The surge of interest in the electric car and gradual move away from the conventional combustion engine means fewer metals will be needed under the hood. For now, however, with the electric vehicle market still in its relative infancy and countless metal components still required in cars, this is unlikely to dampen MWF demand too significantly.

Similarly, 3D printing is developing rapidly and is viewed as a potential threat to MWF in the longer term. This innovative technique allows often complex designs to be created using 3D modeling and advanced printers that systematically build up layers of material to create an object. Although highly effective when producing smaller, intricate parts, it is not really viable when needing to mass-produce large components cheaply and quickly.

Among other developments that may have an effect on future MWF demand are new machining technologies and processes, such as dry machining and minimum-quantity lubrication. Both are becoming more commonplace and remove or reduce the need for cutting fluids.

New materials may also have a bearing, noted Quaker Houghtons Plawchan. There is a much stronger focus on light-weighting today, and this naturally drives more attention to aluminums, as well as emerging materials-superalloys into automotive, carbon fiber into aerospace, sinter or powdered metals into both, high strength steels, bi-metals, he said.


Health and safety is paramount when working with metalworking fluids, given the potential for skin irritation, respiratory issues or illness. Greater understanding of these risks over the years has prompted numerous regulations, restrictions and bans to be introduced.

For example, biocides are commonly used in metalworking fluids to control microbial contamination and have been subject to much scrutiny over the years, said Fred Passman, president of Biodeterioration Control Associates, Inc.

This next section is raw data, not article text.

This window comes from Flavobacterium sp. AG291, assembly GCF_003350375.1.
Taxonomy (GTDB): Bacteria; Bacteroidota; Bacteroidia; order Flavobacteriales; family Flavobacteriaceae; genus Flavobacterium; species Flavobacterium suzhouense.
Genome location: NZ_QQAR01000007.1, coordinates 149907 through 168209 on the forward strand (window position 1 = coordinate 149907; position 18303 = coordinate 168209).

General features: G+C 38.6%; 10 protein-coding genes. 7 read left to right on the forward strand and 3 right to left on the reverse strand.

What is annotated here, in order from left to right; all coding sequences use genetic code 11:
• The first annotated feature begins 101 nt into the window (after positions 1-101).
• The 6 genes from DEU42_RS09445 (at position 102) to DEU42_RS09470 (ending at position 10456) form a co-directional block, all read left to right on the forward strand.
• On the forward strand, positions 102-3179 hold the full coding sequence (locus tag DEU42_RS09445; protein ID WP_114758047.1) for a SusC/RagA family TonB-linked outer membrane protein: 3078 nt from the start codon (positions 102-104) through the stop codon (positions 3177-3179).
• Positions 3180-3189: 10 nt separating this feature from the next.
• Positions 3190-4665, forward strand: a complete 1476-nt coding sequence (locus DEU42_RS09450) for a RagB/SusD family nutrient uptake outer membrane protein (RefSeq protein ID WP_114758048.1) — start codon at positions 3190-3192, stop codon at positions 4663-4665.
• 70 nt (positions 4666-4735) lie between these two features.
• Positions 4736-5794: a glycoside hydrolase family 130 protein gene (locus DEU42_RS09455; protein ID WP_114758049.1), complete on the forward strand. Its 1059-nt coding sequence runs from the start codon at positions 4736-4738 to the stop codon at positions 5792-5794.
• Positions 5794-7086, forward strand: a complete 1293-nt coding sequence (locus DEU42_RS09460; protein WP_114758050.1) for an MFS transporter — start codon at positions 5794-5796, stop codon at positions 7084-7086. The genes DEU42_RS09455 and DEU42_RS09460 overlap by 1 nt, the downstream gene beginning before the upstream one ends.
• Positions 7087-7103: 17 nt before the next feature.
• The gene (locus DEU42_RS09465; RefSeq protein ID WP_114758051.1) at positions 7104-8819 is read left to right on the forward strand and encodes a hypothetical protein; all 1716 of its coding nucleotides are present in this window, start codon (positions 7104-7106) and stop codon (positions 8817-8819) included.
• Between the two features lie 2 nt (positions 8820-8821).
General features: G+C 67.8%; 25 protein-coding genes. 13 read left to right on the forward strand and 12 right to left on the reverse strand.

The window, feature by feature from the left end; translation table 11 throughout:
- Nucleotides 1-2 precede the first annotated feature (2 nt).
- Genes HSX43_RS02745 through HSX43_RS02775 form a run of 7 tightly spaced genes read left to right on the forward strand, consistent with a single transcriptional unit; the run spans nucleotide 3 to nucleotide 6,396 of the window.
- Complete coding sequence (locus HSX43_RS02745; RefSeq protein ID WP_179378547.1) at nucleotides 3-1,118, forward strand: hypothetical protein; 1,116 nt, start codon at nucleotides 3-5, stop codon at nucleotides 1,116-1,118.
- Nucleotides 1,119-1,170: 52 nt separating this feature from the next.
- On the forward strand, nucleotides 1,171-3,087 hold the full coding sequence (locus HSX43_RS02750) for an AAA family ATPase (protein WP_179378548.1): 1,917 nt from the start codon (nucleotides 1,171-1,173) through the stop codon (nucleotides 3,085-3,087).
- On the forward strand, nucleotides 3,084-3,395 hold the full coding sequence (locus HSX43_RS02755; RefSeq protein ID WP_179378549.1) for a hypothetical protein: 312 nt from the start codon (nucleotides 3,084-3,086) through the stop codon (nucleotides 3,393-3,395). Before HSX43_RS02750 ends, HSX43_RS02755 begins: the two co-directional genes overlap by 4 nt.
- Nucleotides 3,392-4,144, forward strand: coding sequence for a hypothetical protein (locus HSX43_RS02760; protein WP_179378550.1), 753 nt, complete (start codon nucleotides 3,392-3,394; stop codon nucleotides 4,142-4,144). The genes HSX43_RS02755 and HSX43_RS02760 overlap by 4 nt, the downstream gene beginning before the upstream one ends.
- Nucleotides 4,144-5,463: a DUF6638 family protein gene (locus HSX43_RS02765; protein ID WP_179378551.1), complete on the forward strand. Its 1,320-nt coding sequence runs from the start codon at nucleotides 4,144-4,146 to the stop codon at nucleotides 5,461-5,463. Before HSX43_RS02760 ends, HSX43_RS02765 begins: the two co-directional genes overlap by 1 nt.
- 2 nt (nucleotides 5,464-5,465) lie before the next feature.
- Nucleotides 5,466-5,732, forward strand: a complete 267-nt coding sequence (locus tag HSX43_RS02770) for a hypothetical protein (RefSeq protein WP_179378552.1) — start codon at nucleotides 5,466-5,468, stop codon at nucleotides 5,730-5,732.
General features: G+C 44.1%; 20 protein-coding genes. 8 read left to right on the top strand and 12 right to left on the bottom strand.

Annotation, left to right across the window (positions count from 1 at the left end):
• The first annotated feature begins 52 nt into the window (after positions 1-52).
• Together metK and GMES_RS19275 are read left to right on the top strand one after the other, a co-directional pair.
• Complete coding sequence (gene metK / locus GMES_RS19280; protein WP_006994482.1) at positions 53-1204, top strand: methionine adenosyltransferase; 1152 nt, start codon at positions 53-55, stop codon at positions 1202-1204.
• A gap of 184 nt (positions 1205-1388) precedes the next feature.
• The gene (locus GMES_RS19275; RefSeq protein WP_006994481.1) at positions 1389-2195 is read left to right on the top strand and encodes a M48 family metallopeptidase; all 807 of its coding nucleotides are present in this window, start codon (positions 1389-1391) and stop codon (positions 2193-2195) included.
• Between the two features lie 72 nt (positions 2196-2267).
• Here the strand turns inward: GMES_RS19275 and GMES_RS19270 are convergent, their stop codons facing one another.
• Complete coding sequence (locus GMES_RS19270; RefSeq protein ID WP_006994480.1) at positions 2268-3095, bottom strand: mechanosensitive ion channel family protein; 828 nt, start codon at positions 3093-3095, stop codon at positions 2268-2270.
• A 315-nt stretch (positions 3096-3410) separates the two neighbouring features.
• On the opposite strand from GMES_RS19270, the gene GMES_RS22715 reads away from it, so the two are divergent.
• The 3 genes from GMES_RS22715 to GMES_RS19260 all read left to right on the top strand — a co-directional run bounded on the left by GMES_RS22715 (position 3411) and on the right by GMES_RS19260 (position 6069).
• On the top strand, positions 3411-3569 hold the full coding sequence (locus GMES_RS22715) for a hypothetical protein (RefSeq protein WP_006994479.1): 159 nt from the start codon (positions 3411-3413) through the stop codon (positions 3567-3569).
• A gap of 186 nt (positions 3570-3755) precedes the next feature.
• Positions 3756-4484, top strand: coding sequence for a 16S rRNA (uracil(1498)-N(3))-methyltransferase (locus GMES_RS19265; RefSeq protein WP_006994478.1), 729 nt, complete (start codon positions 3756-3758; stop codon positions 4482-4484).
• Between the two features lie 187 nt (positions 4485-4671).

These additives, also known as antimicrobial pesticides, biocidal substances or microbicides, have proven extremely effective at prolonging fluid performance life.

However, due to regulatory pressure, the number of products available in Europe has fallen from over 200 just 15 years ago to 27 today. Similarly, in the U.S., there are now fewer than 50 different types of active substances, down from 180 over that same period.

Passman pointed out that despite the various concerns, there have actually been very few incidents of people suffering adverse health effects when biocides were used in MWF systems. Indeed, he suggests that there are greater risks associated with eliminating them.

Although they have been used in metalworking fluids for over a century, it was the increased uptake of water-miscible MWF from the mid-1950s that saw biocides become more prevalent, he said.

There were not only concerns that microbes may create a health risk in the work environment but that they could affect the stability of the fluid and cause it to fail, said Passman. Quite often users were changing the fluids at 8- to 12-week intervals. Some compounders later realized that microbicides and effective fluid management could help eliminate the need for repeated system draining and changeouts.

It was at that time that the regulatory agencies also determined that used metalworking fluids should be classed as hazardous waste, so the economics of preserving MWF changed significantly, he added.

As the years passed, more stringent regulations have resulted in fewer biocides being produced, partly because of the cost implications, as well as the onerous task of getting the products tested and approved.

New technologies are emerging, requirements are changing and regulation is tightening, yet despite this ever-changing marketplace, metalworking fluids continue to play an essential role. There are plenty of new opportunities, and the consensus appears to be that MWF will remain an important segment for years to come.